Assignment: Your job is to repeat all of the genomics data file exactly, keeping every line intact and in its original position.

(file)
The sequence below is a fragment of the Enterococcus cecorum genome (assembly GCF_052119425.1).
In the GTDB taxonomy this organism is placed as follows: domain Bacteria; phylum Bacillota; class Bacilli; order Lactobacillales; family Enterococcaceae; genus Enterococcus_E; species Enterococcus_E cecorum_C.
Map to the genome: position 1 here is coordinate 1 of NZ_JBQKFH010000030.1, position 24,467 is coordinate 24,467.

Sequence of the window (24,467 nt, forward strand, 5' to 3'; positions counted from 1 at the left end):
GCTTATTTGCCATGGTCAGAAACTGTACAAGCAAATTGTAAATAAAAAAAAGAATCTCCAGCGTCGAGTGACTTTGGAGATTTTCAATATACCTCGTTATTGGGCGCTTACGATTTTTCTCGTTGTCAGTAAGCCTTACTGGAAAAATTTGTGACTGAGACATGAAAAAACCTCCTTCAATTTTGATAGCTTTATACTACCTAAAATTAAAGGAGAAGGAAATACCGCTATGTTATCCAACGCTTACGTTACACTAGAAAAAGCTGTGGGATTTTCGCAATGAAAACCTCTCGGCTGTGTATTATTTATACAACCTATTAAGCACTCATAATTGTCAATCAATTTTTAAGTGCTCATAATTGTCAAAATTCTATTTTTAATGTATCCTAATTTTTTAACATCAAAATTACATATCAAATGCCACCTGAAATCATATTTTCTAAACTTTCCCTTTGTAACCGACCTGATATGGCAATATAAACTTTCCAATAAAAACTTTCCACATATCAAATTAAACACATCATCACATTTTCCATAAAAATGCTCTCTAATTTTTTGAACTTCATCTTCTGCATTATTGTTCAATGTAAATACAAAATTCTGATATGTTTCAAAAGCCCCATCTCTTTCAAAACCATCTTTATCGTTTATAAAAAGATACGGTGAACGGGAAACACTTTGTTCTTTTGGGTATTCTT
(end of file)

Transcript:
The sequence below is a fragment of the Enterococcus cecorum genome (assembly GCF_052119425.1).
In the GTDB taxonomy this organism is placed as follows: domain Bacteria; phylum Bacillota; class Bacilli; order Lactobacillales; family Enterococcaceae; genus Enterococcus_E; species Enterococcus_E cecorum_C.
Map to the genome: position 1 here is coordinate 1 of NZ_JBQKFH010000030.1, position 24,467 is coordinate 24,467.

Sequence of the window (24,467 nt, forward strand, 5' to 3'; positions counted from 1 at the left end):
GCTTATTTGCCATGGTCAGAAACTGTACAAGCAAATTGTAAATAAAAAAAAGAATCTCCAGCGTCGAGTGACTTTGGAGATTTTCAATATACCTCGTTATTGGGCGCTTACGATTTTTCTCGTTGTCAGTAAGCCTTACTGGAAAAATTTGTGACTGAGACATGAAAAAACCTCCTTCAATTTTGATAGCTTTATACTACCTAAAATTAAAGGAGAAGGAAATACCGCTATGTTATCCAACGCTTACGTTACACTAGAAAAAGCTGTGGGATTTTCGCAATGAAAACCTCTCGGCTGTGTATTATTTATACAACCTATTAAGCACTCATAATTGTCAATCAATTTTTAAGTGCTCATAATTGTCAAAATTCTATTTTTAATGTATCCTAATTTTTTAACATCAAAATTACATATCAAATGCCACCTGAAATCATATTTTCTAAACTTTCCCTTTGTAACCGACCTGATATGGCAATATAAACTTTCCAATAAAAACTTTCCACATATCAAATTAAACACATCATCACATTTTCCATAAAAATGCTCTCTAATTTTTTGAACTTCATCTTCTGCATTATTGTTCAATGTAAATACAAAATTCTGATATGTTTCAAAAGCCCCATCTCTTTCAAAACCATCTTTATCGTTTATAAAAAGATACGGTGAACGGGAAACACTTTGTTCTTTTGGGTATTCTT